'Trust in God and mutual relationships are at the heart of our journey together'. (Identity statement)

Our Charter states: "The communities of L'Arche recognise that they have an ecumenical vocation and a mission to work for unity" (III, 1,3).

L'Arche's roots are Roman Catholic, and to begin with there was no conscious choice to be ecumenical – but very soon after the first community in France , new L'Arche communities began in Britain, Canada and India, welcoming people with disabilities belonging to other churches, and other faiths. Respect for each person means respect for their deepest identity, including their faith tradition, and so 'L'Arche became ecumenical when it welcomed men and women with a disability who belonged to different denominations and different religions.

L'Arche wants to help each person to grow and deepen in his or her faith, the one he or she may have received from the family, and to be integrated into his or her specific tradition. That means that L'Arche does not want to create its own church, but accepts to walk humbly with the different traditions’. (Letters of L'Arche )

L'Arche is a federation of communities – all have an ecumenical vocation, and each community determines its own ecclesial and religious identity. Communities in UK are Christian, inter-denominational – and open to people of all faiths and none, always in the spirit of respect for one another. This vocation is linked to the love of God for the weakest and for the weakest parts of ourselves. Communities of L'Arche find their centre and their inspiration both in the love of God and in the presence of the people with disabilities. These are the people, the poorest and the most suffering among them in particular, who are the source of life and unity. Our ecumenical vocation flows from our fundamental spirituality: the presence of Jesus in the weakest ("who ever welcomes one of these little ones in my name welcomes me" Luke 9). (International Council of L'Arche )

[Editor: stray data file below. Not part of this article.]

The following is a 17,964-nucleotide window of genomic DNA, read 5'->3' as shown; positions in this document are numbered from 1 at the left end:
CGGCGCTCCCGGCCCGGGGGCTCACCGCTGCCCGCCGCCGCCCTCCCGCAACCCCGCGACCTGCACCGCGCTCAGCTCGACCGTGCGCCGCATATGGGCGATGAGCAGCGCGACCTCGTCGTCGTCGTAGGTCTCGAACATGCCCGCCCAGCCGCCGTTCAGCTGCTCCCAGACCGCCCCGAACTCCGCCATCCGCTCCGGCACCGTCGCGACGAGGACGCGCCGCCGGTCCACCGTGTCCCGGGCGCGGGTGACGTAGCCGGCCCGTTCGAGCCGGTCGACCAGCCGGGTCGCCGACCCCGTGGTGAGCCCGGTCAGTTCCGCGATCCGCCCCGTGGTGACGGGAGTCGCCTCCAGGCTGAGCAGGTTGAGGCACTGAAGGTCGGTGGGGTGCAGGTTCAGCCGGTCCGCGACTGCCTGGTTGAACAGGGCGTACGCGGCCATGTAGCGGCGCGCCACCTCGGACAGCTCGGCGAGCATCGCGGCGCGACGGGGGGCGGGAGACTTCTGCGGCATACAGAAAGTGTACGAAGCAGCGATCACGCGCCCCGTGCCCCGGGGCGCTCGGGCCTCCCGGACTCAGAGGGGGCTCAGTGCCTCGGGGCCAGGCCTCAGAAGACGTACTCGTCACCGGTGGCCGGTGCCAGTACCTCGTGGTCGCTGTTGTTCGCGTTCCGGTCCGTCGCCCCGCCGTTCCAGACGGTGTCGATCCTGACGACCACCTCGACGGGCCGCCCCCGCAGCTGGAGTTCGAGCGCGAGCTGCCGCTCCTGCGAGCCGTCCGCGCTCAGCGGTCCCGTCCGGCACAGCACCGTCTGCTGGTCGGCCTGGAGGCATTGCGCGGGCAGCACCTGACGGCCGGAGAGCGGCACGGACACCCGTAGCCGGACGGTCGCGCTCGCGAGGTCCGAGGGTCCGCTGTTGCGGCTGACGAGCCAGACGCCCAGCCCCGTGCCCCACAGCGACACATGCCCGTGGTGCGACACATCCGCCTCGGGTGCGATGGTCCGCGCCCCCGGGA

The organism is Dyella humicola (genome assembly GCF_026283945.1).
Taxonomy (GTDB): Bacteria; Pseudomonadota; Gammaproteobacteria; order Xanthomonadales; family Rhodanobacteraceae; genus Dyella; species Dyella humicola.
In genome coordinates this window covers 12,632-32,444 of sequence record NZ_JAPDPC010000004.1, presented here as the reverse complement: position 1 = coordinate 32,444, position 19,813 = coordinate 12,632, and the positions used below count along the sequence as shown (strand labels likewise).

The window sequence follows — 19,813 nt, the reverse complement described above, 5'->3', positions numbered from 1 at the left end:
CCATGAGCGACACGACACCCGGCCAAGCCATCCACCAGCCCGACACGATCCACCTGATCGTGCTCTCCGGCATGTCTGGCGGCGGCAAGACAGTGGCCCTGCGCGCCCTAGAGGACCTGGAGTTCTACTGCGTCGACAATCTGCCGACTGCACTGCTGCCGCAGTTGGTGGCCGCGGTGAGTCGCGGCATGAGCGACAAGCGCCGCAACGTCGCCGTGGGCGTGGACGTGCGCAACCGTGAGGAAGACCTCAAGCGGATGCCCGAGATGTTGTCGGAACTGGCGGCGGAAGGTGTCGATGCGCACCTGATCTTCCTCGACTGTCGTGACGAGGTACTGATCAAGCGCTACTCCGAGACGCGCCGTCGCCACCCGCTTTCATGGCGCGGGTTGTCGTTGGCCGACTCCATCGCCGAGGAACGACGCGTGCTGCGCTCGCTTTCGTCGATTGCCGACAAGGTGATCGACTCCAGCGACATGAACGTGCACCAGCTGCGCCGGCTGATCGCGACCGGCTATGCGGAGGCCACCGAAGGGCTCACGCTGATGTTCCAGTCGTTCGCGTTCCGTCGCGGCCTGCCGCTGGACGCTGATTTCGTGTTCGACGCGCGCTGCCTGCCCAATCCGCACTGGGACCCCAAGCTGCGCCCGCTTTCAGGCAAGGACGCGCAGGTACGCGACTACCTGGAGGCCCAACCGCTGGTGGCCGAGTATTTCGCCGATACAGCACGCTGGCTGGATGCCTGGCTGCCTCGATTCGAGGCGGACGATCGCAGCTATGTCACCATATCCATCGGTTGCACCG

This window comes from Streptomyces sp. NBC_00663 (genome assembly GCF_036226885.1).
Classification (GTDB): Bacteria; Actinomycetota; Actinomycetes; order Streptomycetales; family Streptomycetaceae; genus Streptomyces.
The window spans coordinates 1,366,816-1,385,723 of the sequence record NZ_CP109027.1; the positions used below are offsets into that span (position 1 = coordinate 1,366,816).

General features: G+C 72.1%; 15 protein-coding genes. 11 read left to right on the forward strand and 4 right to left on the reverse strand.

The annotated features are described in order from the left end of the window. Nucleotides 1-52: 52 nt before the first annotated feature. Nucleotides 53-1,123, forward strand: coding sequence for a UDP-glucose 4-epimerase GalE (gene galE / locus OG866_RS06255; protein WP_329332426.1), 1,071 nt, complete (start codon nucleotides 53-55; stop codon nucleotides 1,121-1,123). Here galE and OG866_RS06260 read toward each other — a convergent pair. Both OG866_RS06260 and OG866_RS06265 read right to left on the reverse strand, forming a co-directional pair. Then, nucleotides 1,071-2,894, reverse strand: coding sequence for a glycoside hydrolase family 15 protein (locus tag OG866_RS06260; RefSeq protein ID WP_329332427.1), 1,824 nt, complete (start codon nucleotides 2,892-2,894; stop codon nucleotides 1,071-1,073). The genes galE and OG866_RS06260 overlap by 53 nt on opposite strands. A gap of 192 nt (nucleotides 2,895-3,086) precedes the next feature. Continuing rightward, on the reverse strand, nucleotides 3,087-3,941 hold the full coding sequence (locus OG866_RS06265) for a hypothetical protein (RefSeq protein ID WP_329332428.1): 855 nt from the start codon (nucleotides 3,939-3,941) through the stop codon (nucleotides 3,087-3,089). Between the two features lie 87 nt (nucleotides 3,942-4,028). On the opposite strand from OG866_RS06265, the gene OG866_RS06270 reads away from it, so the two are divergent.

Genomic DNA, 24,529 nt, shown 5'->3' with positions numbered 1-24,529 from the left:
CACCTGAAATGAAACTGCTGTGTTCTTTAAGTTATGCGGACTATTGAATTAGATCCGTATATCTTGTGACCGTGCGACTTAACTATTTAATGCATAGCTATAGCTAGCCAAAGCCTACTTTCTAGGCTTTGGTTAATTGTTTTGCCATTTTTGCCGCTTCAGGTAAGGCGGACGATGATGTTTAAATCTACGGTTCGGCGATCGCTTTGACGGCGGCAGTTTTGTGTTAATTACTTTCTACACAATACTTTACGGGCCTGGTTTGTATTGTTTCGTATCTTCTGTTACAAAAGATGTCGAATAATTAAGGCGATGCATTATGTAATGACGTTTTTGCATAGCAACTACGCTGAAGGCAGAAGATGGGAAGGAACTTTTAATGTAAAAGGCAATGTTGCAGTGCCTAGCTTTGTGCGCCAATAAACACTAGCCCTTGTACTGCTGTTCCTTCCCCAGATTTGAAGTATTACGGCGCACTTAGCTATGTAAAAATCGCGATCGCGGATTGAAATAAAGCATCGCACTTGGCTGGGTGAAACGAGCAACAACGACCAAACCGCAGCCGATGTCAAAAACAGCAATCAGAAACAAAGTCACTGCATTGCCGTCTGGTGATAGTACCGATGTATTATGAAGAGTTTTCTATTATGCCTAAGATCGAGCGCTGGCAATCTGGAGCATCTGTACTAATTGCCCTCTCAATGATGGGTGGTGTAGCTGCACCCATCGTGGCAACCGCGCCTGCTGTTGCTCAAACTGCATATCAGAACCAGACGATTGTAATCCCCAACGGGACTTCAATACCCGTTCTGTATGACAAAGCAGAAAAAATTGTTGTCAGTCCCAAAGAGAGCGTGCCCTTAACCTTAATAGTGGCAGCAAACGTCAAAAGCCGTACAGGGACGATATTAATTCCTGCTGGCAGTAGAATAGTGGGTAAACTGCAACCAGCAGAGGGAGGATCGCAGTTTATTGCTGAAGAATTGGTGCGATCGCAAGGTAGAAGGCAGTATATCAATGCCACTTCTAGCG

In practice this means learning to know and to understand one another, building relationships, sharing life, especially meals together, and praying together in simple ways with those who wish – both as a community and within households. Growing and journeying ecumenically is but one aspect of growing in unity. We live in a divided world and peace and reconciliation begin in relationships of forgiveness.

Growing in faith and respecting one another's faith traditions also means actively sharing in the life of local churches and communities of worship. Enabling people with learning disabilities to share in their local church life introduces many assistants to different expressions of faith, and communities are committed to nourishing each member – assistants and people with disabilities – in their own faith.

Help us by sharing this post
  • E-mail this story to a friend!
  • Tweet this
  • Facebook
  • StumbleUpon
  • Digg
  • Google
  • LinkedIn